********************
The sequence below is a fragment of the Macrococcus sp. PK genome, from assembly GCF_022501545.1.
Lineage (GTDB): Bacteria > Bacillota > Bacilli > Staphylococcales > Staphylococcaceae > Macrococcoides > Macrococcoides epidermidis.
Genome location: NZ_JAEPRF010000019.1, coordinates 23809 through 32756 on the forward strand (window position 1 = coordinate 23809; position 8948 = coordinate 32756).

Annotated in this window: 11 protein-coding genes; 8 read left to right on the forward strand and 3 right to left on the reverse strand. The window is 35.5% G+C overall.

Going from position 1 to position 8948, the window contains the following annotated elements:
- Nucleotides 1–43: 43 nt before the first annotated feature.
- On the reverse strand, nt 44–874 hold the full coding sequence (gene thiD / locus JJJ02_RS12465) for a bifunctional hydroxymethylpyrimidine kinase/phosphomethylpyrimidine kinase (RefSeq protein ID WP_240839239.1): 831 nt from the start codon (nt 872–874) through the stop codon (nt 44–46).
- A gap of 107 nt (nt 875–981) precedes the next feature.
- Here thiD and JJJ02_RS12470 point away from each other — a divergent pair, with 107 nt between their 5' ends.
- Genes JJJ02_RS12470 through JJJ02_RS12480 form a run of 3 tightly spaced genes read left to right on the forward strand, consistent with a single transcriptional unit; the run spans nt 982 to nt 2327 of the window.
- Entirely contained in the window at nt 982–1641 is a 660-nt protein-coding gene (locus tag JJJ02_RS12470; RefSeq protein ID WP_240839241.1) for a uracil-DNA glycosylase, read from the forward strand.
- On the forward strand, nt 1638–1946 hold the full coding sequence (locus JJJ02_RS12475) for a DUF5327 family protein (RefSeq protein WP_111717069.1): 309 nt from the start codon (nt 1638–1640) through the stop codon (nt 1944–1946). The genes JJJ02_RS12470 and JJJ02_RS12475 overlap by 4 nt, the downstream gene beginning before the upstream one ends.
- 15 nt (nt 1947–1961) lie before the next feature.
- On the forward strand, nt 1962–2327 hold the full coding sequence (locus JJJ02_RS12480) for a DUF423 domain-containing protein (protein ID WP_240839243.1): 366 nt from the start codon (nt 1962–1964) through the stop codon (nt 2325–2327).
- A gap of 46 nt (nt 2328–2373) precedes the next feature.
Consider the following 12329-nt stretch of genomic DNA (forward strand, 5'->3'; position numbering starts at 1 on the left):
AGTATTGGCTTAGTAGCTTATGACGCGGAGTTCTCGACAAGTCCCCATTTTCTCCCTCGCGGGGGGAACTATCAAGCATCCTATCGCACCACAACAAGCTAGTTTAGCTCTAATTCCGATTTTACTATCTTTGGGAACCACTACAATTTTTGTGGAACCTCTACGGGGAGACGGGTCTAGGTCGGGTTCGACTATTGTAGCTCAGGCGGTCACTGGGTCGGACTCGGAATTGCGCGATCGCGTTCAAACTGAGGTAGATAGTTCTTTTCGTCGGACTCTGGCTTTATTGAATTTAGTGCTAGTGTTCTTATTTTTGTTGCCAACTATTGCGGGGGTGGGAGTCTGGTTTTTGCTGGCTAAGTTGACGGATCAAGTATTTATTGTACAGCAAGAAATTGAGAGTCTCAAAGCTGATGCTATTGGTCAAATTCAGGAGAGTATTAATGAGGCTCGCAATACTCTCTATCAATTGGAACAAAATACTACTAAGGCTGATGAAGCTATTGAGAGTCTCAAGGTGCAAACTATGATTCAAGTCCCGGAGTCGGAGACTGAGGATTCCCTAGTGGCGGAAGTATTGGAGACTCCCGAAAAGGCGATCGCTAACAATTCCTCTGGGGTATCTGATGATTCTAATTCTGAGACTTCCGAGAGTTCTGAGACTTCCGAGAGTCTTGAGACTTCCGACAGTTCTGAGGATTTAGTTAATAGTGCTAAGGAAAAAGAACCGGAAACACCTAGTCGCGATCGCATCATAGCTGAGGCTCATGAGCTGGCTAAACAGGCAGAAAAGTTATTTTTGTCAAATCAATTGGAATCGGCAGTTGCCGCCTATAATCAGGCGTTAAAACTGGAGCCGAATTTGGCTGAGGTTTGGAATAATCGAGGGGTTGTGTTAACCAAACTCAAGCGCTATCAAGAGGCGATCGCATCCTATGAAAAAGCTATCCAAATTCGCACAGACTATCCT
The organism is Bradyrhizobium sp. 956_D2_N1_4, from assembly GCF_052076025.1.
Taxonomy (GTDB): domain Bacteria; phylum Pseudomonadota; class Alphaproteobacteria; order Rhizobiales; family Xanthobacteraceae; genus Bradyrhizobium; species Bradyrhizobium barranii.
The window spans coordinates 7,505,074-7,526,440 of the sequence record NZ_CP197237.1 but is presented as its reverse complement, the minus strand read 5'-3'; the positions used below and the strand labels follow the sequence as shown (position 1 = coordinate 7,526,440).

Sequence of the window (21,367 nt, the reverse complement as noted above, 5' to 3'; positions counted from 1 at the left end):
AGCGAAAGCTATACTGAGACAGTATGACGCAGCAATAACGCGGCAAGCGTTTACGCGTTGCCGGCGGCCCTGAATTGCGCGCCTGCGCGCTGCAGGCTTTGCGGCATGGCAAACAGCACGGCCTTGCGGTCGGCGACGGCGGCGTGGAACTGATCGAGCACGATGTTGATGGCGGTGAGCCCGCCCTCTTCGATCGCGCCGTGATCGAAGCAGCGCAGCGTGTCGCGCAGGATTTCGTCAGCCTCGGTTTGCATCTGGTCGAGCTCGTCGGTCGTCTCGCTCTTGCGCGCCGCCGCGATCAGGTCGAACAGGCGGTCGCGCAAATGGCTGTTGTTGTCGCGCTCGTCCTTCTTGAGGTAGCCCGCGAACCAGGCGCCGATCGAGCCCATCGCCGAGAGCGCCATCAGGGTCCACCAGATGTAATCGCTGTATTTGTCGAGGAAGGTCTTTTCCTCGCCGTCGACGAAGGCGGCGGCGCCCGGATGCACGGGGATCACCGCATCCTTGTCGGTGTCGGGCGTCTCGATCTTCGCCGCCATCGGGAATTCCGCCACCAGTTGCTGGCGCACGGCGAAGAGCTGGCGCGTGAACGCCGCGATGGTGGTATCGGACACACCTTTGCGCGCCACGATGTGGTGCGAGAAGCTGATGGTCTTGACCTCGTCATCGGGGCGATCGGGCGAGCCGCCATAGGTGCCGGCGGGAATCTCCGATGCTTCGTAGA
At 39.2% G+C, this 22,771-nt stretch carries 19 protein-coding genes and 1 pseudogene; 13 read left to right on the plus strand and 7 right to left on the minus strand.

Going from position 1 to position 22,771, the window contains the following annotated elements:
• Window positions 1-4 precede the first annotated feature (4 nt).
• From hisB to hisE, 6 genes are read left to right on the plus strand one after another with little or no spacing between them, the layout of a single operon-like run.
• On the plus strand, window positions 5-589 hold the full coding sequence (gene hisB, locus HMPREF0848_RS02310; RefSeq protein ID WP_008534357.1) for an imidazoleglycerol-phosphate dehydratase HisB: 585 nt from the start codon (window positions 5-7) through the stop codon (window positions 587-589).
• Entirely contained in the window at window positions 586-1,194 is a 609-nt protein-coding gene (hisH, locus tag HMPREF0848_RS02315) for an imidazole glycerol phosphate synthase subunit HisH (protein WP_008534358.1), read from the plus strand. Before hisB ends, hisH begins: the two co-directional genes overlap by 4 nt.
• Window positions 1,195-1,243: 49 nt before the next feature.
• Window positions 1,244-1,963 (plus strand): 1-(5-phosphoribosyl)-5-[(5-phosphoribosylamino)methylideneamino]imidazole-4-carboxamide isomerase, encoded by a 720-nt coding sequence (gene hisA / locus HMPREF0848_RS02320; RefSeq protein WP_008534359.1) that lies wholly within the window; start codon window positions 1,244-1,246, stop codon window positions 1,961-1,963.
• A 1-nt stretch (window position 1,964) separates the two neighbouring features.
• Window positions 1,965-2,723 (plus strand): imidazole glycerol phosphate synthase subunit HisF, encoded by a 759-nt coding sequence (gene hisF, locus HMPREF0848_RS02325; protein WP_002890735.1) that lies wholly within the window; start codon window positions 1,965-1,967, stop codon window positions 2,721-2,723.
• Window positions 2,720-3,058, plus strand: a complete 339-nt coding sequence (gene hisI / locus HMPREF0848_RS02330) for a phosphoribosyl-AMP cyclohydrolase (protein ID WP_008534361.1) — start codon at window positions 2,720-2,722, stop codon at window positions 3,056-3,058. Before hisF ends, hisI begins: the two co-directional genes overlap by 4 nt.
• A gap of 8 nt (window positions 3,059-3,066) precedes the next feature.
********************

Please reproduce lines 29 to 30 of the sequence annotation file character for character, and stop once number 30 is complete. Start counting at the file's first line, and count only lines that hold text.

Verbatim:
• Window positions 1,195-1,243: 49 nt before the next feature.
• Window positions 1,244-1,963 (plus strand): 1-(5-phosphoribosyl)-5-[(5-phosphoribosylamino)methylideneamino]imidazole-4-carboxamide isomerase, encoded by a 720-nt coding sequence (gene hisA / locus HMPREF0848_RS02320; RefSeq protein WP_008534359.1) that lies wholly within the window; start codon window positions 1,244-1,246, stop codon window positions 1,961-1,963.